Liz Jones: As an investor, we have invested most of our capital into social care businesses rather than healthcare. It just strikes me how frustrating it is to invest in healthcare providers in the UK, because if you go back to the start of the market in social care, there wasn’t all this language around contracts – what you had is examples of entrepreneurial behaviour at local levels. All the language I’m hearing today is really unfriendly to enterprise, because if I think about businesses I would love to invest in – small MSK providers, end of life providers – the only way they’re going to be successful in this new environment is becoming subcontractors from primary contractors of all these complex contracts. And actually I’m pretty scared about investing in that because I don’t know whether I’m going to make any money.

Clodagh Warde-Robinson: There are tons of people out there with lots of enterprise, but the problem is that we’ve got such excellence within the large acutes, you’ve got to keep feeding the beast because they need revenues, so that means the commissioners are very focused on them. When it comes down to it what do they worry about in the end? They’re all worrying about their acute provision, and then its mental health and then its community and so on and so forth, down the chain of priorities. So there’s something about the realities that we work with in the system.

Nancy Hollendoner: You’ve hit the nail on the head, because we do have a lot of entrepreneurial activity in the UK, but it simply cannot afford the risk of trying to punch above its weight.

Liz Jones: No markets are perfect, but if you look at something like SEN schools, that is a market where local authorities will have some capacity in-house and then they will outsource generally the more difficult situations to the private sector, and they probably started doing that 15-20 years ago. It’s only really 10-15 years into that privatisation journey they really start to then think about commissioning in the way you’re describing it today. It is no coincidence that I want to put money into healthcare innovation but I don’t know where to put it. It’s far easier to go into traditional social care markets where there is an established rhythm of interaction.

Bob Ricketts: There also needs to be some recognition that these things take time. If you now look at the percentage and the cash value that is in the private sector in England, you would not have dreamt 10 years ago we’d be where we are. And it wasn’t the big flash ISTC programme that did that, it was through choice. It just takes time, because commissioners have got to learn, and providers have also got to adapt in terms of their offering.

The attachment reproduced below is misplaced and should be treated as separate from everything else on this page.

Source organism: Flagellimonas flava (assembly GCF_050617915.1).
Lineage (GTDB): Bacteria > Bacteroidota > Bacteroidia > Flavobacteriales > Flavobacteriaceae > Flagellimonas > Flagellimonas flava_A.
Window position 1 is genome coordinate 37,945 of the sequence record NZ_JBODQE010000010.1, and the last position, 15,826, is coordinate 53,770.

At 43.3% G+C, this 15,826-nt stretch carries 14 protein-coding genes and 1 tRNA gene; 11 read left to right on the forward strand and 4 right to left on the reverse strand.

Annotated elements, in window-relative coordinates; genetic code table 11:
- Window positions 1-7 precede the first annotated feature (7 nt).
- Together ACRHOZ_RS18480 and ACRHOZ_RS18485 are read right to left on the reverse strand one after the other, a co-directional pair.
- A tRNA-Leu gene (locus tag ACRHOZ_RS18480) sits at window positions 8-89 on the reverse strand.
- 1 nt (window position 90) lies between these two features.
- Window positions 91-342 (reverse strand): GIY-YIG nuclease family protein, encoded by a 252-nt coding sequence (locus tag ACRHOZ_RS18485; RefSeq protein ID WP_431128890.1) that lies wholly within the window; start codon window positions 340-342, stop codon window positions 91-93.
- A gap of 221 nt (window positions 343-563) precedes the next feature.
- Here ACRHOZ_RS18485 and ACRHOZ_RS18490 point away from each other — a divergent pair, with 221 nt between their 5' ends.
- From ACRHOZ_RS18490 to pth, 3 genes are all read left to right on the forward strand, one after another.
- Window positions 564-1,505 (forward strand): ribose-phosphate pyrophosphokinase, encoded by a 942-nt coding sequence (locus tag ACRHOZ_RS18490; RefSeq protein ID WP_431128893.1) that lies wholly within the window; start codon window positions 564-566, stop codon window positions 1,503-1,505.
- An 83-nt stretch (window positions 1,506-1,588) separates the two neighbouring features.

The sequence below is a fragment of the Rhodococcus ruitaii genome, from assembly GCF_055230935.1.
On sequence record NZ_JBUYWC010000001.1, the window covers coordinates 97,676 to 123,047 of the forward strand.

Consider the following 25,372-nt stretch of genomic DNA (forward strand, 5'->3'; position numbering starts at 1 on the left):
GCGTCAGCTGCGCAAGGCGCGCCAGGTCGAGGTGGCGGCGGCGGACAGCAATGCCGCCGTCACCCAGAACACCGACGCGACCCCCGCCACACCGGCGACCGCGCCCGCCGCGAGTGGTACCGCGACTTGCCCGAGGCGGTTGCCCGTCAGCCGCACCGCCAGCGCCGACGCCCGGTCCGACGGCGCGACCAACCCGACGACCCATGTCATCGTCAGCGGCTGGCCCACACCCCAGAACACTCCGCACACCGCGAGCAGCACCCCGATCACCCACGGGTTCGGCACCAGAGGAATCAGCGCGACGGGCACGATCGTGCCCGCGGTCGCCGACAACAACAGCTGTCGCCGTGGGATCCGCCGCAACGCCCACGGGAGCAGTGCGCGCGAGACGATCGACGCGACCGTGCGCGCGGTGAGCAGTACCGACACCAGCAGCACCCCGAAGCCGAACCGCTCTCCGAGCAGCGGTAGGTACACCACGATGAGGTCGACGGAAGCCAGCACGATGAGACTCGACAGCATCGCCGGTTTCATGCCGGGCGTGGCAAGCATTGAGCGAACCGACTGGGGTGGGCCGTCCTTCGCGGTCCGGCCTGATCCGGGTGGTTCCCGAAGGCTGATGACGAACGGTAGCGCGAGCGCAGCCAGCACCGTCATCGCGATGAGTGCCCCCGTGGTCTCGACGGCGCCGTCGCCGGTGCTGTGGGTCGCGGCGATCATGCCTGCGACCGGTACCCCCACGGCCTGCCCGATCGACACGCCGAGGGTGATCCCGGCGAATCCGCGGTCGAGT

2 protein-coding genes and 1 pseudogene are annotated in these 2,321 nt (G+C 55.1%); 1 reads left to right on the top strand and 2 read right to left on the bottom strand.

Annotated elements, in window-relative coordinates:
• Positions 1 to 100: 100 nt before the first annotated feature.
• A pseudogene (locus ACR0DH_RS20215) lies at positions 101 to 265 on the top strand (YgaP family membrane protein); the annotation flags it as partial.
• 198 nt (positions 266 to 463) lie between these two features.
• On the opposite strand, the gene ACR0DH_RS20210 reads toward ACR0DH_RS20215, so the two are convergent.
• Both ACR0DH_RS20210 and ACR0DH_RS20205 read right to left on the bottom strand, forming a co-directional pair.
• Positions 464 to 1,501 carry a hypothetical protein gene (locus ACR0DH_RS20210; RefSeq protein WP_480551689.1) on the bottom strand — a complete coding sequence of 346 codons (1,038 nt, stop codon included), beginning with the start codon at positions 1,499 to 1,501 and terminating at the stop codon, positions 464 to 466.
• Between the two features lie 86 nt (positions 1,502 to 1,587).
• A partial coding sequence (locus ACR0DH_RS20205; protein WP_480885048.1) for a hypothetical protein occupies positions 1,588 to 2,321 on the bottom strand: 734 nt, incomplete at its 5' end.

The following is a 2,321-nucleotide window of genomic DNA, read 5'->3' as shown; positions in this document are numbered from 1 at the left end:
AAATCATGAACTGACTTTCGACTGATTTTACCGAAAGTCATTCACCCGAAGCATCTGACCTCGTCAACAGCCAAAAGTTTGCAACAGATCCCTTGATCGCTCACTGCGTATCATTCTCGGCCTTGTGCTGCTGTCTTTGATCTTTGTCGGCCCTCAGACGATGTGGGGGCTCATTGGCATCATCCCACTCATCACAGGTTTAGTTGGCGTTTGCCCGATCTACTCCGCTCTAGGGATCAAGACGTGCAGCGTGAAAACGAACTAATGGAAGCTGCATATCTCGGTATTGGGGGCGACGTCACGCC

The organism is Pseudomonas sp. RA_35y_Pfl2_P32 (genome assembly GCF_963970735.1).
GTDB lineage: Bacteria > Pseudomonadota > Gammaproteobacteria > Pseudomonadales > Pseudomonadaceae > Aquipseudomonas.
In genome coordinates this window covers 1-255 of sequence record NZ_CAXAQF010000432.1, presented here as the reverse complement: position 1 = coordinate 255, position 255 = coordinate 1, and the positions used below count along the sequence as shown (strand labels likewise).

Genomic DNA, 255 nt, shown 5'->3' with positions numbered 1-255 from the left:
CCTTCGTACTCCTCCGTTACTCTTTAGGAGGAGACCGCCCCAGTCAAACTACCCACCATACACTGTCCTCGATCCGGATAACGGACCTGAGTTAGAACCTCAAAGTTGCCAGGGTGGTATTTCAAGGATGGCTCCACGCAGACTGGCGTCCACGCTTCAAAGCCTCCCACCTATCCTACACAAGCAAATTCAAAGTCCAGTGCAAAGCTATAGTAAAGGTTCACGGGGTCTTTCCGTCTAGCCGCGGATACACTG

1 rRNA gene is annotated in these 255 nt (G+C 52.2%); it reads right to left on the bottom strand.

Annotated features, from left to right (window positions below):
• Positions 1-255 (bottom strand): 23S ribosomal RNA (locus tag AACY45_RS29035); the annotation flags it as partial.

Nancy Hollendoner: Both private and public are to blame – there have been stand offs on both sides.

Bob Ricketts: But there is an issue with how do you get SMEs to play in provision. And there are actually lots of markets where nobody has cracked that anyway, but particularly in health, the SME problem feels a much more difficult issue.

Liz Jones: The blocker really is you just can’t engage with your local CCG and just have a conversation and crack on with it, you’re always fettered by contracts.

Charles Alessi: Liz, I just want to push back, just a little, as there has been a shift towards more private provision within the NHS over the last 10 years, despite all the difficulties. I suggest this is going to continue. I don’t believe we’re ever going to be in the state of happiness you describe where it is all clear going from the start to the end. This is the difficult world we’re going to have to get used to working within. I would suggest in 10 years’ time it is more than likely that the majority of provision will be coming from the non-state sector. It’s up to us to understand how to somehow navigate through that – and I am not for a minute saying it’s easy.

Ian Busby: One of the challenges of the NHS, and I’ve found this particularly as the chair of a CCG, is that you’re surrounded by rules and controls and expectations which are actually the product of being in a very, very internalistic, hierarchically controlled environment. Hence why I think that the Cambridgeshire and Staffordshire models are examples of CCGs looking to create innovation but the innovation is created by people outside of the CCG environment.

Bob Ricketts: Currently too much of the risk sits with commissioners, and the problem is there’s not much they can do about it, so that’s why I think we do need fundamentally different models. Simon Stevens has signalled that the last thing he wants to do is to actually get into sterile debates about changing structures. We just need to get on with the current system and be brave. We need to be really quite careful in saying there’ll be another change structurally to a system that feels incredibly fragile.

Nancy Hollendoner: But I think that there’s a nervousness on behalf of most CCGs to upset those cosy relationships.